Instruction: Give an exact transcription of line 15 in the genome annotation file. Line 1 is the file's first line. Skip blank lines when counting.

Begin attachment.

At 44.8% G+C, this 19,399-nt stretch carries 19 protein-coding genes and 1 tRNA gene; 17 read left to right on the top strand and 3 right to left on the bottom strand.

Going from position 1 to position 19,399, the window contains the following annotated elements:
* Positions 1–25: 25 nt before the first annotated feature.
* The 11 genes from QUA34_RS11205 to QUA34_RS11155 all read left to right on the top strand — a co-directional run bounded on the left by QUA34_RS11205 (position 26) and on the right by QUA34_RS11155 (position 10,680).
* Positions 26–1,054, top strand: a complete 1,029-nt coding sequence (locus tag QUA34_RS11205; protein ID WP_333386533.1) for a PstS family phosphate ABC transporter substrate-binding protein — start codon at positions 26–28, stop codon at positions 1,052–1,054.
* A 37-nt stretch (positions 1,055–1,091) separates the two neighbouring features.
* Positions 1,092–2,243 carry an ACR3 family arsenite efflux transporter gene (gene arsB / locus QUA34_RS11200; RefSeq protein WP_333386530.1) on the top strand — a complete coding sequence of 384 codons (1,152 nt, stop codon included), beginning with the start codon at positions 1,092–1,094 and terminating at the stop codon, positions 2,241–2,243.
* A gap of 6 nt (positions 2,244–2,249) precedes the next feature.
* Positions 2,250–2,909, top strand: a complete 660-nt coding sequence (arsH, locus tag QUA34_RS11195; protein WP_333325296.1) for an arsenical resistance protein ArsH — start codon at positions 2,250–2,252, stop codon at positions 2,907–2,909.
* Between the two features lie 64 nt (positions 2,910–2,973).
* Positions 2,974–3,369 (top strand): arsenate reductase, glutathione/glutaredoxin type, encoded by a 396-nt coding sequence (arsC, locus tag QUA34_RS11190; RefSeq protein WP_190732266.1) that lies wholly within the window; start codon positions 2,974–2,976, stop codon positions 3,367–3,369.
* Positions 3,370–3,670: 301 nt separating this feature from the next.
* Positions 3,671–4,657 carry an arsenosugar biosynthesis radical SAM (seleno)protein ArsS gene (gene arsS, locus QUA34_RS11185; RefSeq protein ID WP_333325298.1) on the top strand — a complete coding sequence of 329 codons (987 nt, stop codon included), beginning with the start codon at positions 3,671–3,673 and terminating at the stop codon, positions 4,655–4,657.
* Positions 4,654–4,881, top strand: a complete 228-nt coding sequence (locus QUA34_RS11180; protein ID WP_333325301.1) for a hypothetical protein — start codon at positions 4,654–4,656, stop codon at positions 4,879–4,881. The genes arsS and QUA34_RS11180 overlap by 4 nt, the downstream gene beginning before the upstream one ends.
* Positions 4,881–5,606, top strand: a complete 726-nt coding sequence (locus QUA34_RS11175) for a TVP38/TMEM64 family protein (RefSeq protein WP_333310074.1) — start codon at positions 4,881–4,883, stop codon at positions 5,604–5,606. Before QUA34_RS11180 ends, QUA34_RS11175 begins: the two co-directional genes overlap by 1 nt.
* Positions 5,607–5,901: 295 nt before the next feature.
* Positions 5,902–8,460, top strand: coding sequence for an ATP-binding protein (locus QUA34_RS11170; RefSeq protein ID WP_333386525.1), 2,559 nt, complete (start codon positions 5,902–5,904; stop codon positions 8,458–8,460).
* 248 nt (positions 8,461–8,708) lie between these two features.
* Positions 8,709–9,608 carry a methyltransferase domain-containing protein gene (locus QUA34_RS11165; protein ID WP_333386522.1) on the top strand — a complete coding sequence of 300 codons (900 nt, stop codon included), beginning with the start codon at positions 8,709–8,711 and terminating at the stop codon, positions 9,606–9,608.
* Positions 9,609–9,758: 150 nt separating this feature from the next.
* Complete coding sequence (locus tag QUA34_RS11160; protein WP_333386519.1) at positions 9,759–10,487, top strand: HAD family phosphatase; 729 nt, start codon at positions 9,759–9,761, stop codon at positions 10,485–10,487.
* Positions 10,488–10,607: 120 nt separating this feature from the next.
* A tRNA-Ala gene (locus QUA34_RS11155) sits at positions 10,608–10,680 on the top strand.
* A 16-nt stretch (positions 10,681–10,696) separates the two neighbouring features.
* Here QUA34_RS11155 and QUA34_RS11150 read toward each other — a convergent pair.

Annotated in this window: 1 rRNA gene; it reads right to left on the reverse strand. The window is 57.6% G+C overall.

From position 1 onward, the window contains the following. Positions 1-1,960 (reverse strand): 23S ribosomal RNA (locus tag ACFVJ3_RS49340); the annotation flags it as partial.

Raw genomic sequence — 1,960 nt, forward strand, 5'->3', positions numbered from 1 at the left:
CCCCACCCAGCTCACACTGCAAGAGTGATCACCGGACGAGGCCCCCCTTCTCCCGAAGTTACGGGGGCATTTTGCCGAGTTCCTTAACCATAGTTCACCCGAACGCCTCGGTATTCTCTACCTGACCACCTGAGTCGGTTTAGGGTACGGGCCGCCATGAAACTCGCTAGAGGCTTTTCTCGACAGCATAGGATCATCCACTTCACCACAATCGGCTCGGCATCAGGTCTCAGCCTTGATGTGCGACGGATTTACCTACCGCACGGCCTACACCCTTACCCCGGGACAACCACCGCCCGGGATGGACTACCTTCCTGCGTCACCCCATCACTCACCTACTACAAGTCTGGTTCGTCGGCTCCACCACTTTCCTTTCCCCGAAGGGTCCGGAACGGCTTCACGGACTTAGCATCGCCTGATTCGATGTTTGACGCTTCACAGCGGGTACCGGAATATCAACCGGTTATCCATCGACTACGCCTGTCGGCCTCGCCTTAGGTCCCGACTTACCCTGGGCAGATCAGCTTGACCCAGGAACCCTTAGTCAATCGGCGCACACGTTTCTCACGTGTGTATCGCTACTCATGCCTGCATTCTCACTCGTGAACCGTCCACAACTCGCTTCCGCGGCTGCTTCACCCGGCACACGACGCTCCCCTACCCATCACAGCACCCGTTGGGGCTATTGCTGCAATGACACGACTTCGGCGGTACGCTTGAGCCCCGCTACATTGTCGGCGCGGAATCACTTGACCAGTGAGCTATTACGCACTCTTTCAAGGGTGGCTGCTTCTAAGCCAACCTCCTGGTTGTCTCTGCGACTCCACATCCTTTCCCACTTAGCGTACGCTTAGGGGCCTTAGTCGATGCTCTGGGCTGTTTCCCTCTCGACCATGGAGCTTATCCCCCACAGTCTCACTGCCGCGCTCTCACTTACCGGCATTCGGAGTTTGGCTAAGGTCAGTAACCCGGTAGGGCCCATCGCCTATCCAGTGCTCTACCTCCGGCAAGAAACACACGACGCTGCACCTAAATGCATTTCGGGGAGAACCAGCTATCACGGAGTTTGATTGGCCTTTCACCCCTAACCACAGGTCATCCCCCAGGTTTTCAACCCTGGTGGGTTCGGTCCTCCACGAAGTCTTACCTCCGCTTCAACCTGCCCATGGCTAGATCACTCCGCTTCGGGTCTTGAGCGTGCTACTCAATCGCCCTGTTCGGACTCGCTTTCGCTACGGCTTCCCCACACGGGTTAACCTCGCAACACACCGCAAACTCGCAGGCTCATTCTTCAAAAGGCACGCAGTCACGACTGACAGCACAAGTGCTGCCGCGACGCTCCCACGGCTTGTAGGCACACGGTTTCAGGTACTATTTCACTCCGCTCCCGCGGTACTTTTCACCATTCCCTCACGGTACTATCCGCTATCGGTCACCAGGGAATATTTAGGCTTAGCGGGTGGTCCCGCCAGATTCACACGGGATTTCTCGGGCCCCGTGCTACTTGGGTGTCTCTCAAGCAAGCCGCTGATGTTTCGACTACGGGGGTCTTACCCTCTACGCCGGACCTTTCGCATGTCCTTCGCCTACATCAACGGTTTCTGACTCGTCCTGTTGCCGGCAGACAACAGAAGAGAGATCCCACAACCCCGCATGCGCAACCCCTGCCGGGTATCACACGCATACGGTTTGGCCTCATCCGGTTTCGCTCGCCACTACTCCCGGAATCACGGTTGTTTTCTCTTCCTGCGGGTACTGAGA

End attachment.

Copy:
* Positions 4,881–5,606, top strand: a complete 726-nt coding sequence (locus QUA34_RS11175) for a TVP38/TMEM64 family protein (RefSeq protein WP_333310074.1) — start codon at positions 4,881–4,883, stop codon at positions 5,604–5,606. Before QUA34_RS11180 ends, QUA34_RS11175 begins: the two co-directional genes overlap by 1 nt.